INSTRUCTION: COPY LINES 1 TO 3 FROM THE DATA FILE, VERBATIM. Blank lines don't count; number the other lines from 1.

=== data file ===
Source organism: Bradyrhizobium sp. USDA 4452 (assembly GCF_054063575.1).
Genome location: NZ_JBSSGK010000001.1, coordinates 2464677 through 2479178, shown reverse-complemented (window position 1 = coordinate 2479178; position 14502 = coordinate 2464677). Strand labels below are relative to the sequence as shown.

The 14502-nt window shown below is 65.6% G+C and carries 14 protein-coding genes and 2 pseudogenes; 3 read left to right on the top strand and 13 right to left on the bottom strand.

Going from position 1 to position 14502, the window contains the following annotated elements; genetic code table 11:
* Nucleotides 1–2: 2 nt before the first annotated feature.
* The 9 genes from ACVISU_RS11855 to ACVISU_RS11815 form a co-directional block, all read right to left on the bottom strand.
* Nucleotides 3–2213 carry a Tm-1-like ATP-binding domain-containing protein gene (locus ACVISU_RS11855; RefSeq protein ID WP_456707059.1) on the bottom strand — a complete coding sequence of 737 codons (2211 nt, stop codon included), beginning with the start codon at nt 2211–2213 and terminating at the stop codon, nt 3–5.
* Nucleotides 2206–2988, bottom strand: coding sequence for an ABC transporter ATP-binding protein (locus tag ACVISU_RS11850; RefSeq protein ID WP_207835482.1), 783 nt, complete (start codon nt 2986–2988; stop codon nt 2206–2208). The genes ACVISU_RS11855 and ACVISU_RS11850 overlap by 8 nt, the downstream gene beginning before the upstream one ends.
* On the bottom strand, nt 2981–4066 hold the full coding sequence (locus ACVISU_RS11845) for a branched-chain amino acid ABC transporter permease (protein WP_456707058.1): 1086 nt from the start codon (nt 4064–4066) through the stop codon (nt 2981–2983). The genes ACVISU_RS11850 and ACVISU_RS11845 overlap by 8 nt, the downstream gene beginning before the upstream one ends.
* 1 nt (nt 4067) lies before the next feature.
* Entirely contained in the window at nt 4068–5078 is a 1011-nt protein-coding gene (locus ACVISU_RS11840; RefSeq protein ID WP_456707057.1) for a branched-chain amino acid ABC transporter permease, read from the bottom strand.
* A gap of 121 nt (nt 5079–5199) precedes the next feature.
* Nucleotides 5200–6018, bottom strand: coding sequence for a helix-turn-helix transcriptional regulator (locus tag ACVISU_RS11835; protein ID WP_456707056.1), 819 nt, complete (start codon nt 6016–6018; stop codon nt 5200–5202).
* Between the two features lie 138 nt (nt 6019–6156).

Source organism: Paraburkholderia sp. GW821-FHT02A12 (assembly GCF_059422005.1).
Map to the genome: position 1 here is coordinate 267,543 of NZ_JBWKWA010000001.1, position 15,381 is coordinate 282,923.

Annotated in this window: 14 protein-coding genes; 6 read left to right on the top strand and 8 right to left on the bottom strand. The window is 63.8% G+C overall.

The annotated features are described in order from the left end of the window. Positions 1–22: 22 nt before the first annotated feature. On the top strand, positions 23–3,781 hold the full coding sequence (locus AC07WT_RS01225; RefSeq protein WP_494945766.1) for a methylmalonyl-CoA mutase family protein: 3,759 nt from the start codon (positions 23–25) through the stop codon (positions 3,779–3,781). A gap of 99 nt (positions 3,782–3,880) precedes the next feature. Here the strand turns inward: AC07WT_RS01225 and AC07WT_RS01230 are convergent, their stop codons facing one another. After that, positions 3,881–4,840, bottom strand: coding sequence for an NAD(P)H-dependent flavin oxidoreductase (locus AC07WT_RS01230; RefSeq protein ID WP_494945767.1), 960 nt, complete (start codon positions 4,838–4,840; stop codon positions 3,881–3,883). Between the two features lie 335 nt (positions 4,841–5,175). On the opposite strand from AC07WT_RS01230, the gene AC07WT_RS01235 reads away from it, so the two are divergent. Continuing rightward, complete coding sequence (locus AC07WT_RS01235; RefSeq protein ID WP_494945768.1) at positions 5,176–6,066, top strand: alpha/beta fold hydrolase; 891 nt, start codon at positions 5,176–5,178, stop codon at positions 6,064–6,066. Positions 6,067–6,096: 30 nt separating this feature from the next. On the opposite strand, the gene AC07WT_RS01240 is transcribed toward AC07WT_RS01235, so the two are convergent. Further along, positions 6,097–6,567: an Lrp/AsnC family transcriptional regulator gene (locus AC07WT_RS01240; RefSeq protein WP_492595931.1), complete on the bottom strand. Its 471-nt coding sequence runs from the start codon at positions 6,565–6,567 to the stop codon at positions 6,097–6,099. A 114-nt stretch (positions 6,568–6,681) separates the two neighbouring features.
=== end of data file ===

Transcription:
Source organism: Bradyrhizobium sp. USDA 4452 (assembly GCF_054063575.1).
Genome location: NZ_JBSSGK010000001.1, coordinates 2464677 through 2479178, shown reverse-complemented (window position 1 = coordinate 2479178; position 14502 = coordinate 2464677). Strand labels below are relative to the sequence as shown.

The 14502-nt window shown below is 65.6% G+C and carries 14 protein-coding genes and 2 pseudogenes; 3 read left to right on the top strand and 13 right to left on the bottom strand.